An official website of the United States government
Here's how you know
A .mil website belongs to an official U.S. Department of Defense organization in the United States.
A lock (lock ) or https:// means you’ve safely connected to the .mil website. Share sensitive information only on official, secure websites.

News Stories
Commander, Naval Air Force Atlantic

Sons Carry the Legacy of their Father, Retired Rear Adm. John F. Meier

by Lt. j. g. Jacqueline R. Ramos and Chief Mass Communication Specialist Brian M. Brooks, Naval Air Force Atlantic Public Affairs
25 September 2023 Retiring from naval service is a time-honored tradition and is especially significant if family members play a part in the ceremony. This was the case when now retired, Rear Adm. John Meier, conducted his retirement ceremony in conjunction with the Naval Air Force Atlantic (AIRLANT) change of command ceremony, Aug. 17.
Meier family conduct final salute
SLIDESHOW | 2 images | Meier Family Legacy 230817-N-OB471-1093 NORFOLK, Va. (Aug. 17, 2023) Marine Corps 1st Lt. Michael Meier, left, and Information Systems Technician (Submarines) Matthew Meier, give their father, Rear Adm. John Meier, center, Commander, Naval Air Force Atlantic (AIRLANT), the final salute of his naval career during a change of command ceremony aboard the aircraft carrier USS Dwight D. Eisenhower (CVN 69). Meier was relieved of command by Rear Adm. Douglas Verissimo making him the 35th commander. (U.S. Navy photo by Mass Communication Specialist 2nd Class Jacob Hilgendorf/Released)

Naval officers, enlisted Sailors of all ranks, and family members, who traveled from near and far, attended the ceremony to see John Meier conclude his 37 years of dedicated naval service. Most notably in attendance was John Meier’s wife Rachel Meier and their two sons, Marine Corps 1stLt. Michael Meier and Information Systems Technician (Submarines) 2nd Class Matthew Meier. John Meier, at the beginning of the event, had no idea what significance his sons would play later on in the ceremony.

“I believe the plan was actually my mother’s idea,” Michael Meier explained. “She gave my brother and me a warning months ahead of time that we would be taking part in the ceremony. Credit for any tact and composure my brother or I had during the ceremony goes to her. That coupled with 20 minutes of my brother and I arguing about how to march straight is about all ‘the plan’ we had.”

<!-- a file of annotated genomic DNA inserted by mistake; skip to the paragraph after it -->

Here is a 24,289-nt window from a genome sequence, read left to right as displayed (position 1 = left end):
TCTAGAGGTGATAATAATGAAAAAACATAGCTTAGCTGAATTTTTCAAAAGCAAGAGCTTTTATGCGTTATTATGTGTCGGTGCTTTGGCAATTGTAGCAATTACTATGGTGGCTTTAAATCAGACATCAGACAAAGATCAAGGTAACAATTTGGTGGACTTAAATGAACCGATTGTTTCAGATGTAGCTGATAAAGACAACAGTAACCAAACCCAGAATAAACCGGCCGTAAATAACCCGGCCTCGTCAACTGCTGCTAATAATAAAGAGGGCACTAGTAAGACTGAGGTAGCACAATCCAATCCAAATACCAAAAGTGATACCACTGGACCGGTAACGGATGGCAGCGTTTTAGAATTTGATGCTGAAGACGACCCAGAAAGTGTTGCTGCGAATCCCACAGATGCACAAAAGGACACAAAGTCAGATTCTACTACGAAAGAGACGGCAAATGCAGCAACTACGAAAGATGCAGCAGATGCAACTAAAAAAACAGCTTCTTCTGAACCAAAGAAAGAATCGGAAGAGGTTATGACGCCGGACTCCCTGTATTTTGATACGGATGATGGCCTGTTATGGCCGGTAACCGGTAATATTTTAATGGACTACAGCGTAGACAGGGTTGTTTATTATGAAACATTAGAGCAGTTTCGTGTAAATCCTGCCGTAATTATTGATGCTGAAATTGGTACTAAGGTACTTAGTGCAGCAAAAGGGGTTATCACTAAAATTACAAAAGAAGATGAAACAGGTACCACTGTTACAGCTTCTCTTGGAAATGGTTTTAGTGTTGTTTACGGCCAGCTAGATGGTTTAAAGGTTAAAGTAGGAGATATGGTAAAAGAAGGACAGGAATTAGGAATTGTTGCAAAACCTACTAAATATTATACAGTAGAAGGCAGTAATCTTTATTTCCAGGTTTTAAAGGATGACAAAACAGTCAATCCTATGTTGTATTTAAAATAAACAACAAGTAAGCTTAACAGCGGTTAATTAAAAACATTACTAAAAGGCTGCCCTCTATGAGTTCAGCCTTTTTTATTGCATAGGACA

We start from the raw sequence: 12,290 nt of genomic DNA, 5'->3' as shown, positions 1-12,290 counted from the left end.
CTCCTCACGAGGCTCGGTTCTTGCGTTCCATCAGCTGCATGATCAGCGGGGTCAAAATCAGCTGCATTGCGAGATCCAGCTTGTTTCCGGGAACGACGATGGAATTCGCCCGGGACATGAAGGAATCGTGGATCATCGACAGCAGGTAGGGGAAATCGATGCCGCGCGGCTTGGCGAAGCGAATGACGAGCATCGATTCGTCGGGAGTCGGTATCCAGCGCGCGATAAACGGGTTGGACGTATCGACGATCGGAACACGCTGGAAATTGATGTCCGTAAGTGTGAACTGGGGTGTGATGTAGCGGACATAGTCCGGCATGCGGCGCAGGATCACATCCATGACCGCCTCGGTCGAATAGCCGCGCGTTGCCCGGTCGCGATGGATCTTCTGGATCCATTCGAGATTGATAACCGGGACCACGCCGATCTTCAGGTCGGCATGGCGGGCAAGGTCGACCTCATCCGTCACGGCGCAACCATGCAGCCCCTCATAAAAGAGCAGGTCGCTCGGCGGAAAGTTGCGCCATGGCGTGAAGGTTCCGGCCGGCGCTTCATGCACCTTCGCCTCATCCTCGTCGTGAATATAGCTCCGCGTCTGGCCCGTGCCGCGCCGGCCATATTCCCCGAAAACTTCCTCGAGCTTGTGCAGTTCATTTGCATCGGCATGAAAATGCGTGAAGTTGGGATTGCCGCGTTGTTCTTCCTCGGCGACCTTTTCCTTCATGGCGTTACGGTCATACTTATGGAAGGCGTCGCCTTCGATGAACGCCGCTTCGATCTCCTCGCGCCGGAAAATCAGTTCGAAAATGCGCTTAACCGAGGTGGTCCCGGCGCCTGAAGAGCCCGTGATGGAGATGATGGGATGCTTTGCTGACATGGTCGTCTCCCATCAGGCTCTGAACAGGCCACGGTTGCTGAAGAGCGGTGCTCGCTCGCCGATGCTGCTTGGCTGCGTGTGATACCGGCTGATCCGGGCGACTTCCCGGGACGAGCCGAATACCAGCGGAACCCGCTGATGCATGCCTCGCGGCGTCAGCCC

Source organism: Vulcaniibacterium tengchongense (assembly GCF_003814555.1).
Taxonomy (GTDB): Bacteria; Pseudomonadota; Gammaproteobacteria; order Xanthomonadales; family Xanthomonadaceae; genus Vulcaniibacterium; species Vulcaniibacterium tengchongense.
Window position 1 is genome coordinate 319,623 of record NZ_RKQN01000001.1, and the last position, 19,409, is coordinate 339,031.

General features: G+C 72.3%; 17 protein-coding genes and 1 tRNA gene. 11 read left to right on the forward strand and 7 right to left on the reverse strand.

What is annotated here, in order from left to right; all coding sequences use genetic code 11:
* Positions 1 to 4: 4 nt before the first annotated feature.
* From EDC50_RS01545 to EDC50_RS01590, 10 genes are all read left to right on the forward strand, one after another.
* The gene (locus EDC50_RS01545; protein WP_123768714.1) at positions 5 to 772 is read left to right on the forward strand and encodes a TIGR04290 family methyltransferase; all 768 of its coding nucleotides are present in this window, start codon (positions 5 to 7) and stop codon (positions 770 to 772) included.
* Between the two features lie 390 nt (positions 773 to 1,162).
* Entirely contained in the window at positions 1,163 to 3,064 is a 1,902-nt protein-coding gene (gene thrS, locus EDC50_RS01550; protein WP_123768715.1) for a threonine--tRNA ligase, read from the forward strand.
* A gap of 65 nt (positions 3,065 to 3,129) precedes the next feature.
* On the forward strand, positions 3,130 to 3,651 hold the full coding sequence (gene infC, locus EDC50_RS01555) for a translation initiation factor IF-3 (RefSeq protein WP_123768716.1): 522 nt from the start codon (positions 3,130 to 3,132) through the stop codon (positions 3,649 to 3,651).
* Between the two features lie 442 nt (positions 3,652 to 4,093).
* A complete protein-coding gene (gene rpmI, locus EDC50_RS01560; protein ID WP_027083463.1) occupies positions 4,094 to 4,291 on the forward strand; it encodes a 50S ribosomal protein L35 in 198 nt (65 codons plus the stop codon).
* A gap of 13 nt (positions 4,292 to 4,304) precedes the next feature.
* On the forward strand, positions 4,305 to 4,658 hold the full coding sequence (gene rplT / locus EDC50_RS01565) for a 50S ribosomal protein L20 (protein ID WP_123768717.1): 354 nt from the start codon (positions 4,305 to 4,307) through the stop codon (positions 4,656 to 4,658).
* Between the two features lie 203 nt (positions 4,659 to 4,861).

The poem “The Watch” was read by retired Fleet Command Master Chief Huben Phillips right before John Meier and his wife Rachel Meier were given proper Navy honors to walk through the ceremonial sideboys for the last time as an active-duty officer family.

“The Watch” is a poem about how throughout the career of a Sailor they “stand the watch” in spite of missing some monumental events in their own family’s lives and emphasizes what that sacrifice means. When a service member is retiring, the poem spotlights that the next generation now has the watch and the retiring member can stand relieved from duties.

The symbol of this passing of the torch is a traditional salute through the words, “I now have the watch,” from the active-duty service member and a reply of, “I stand relieved of the watch,” from the retiree.

This was the surprise role Michael Meier and Matthew Meier played in their father’s retirement, both giving John Meier his last salute.

“Master Chief Huben Phillips pulled my brother and me aside before the event started and walked us through what we were supposed to do and helped us to coordinate our part,” added Matthew Meier.

Michael Meier expressed how significant and sentimental this moment was for him.